I am J by Cris Beam
J has always felt misunderstood, and no wonder: his parents think he's a lesbian, his best friend Melissa think he's a girl, and his girlfriend Blue is pretty sure he's gay. But J knows that he is a boy, although he was born female. After doing some Google research, J learns about testosterone shots, and is convinced that taking "T" will fix everything in his life. But even after seeing a psychologist and starting hormone therapy, J learns that, as much as he loves them, the people in his life are still not perfect.
Readers will learn a lot about the lives of transgender teens as J attends a support group, enrolls at a school for transgender teens, and does his best to become a man in a society that isn't quite sure how to define him. The book is obviously issue-driven; however, the convincingly multi-ethnic and gender-diverse characters retrieve it from the "Afterschool Special" pile. Not everyone accepts J as he accepts himself, but there is hope.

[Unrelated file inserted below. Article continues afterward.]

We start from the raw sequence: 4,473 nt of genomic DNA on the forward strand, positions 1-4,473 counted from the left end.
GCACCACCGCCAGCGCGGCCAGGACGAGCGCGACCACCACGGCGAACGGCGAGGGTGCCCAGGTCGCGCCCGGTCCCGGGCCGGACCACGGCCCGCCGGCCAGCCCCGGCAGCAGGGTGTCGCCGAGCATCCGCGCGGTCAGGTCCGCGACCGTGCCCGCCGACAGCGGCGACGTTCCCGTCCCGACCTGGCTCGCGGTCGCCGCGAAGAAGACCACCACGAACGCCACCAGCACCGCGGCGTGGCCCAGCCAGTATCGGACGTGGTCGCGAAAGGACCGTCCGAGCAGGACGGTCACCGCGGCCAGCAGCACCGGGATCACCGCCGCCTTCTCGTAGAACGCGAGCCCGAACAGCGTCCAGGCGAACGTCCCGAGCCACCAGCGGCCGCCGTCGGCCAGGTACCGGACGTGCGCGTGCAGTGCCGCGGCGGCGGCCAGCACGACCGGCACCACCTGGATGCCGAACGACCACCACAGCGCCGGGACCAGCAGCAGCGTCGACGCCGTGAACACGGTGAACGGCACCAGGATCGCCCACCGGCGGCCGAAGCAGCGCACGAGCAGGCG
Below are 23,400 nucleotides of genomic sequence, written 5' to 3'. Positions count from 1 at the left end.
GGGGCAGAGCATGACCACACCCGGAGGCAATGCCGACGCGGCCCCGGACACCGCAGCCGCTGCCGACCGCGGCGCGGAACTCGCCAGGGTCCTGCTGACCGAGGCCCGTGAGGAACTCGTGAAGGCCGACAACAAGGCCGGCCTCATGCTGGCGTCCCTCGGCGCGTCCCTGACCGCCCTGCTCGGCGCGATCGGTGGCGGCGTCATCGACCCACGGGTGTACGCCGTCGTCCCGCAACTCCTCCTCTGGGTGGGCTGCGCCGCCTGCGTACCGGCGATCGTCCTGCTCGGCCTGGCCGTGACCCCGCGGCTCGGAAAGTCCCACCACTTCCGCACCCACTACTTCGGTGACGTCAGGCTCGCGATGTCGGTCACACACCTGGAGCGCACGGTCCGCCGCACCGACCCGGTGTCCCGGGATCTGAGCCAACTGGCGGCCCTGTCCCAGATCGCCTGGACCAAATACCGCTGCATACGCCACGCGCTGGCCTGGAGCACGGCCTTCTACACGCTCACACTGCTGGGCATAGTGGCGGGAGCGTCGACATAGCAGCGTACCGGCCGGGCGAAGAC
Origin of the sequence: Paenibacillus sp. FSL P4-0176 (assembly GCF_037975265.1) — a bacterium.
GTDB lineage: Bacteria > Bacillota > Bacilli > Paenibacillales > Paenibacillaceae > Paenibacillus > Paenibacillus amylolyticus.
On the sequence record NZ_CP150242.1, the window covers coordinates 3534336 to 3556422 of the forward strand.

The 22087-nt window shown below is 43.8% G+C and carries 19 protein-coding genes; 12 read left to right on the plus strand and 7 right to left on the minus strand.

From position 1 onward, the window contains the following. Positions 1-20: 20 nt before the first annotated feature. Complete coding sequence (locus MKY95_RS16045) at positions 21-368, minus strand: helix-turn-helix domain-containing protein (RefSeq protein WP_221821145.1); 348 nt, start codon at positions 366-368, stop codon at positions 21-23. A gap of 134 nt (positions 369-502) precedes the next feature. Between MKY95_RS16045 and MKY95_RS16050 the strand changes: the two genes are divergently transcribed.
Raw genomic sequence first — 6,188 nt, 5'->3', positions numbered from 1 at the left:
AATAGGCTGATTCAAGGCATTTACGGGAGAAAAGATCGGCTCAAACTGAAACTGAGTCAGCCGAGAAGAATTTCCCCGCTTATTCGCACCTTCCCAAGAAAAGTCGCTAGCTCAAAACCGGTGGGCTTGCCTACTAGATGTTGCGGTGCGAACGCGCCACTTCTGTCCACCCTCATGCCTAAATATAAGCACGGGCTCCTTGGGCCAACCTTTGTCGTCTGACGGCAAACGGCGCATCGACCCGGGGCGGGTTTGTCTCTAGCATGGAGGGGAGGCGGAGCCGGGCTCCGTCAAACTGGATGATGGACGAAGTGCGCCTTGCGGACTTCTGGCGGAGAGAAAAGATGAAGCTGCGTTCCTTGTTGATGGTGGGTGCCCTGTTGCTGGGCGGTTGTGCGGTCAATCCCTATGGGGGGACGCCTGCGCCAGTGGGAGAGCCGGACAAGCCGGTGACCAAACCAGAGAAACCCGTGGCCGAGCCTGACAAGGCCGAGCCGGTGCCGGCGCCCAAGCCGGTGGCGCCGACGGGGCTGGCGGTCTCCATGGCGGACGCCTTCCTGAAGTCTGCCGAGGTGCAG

Almost squeaky-clean: no cussing, no sex; there is one scene of under-age drinking. References to body parts are polite. Sexual tension does not progress beyond a few exchanged kisses.
Recommended for readers in grades 7 to adult.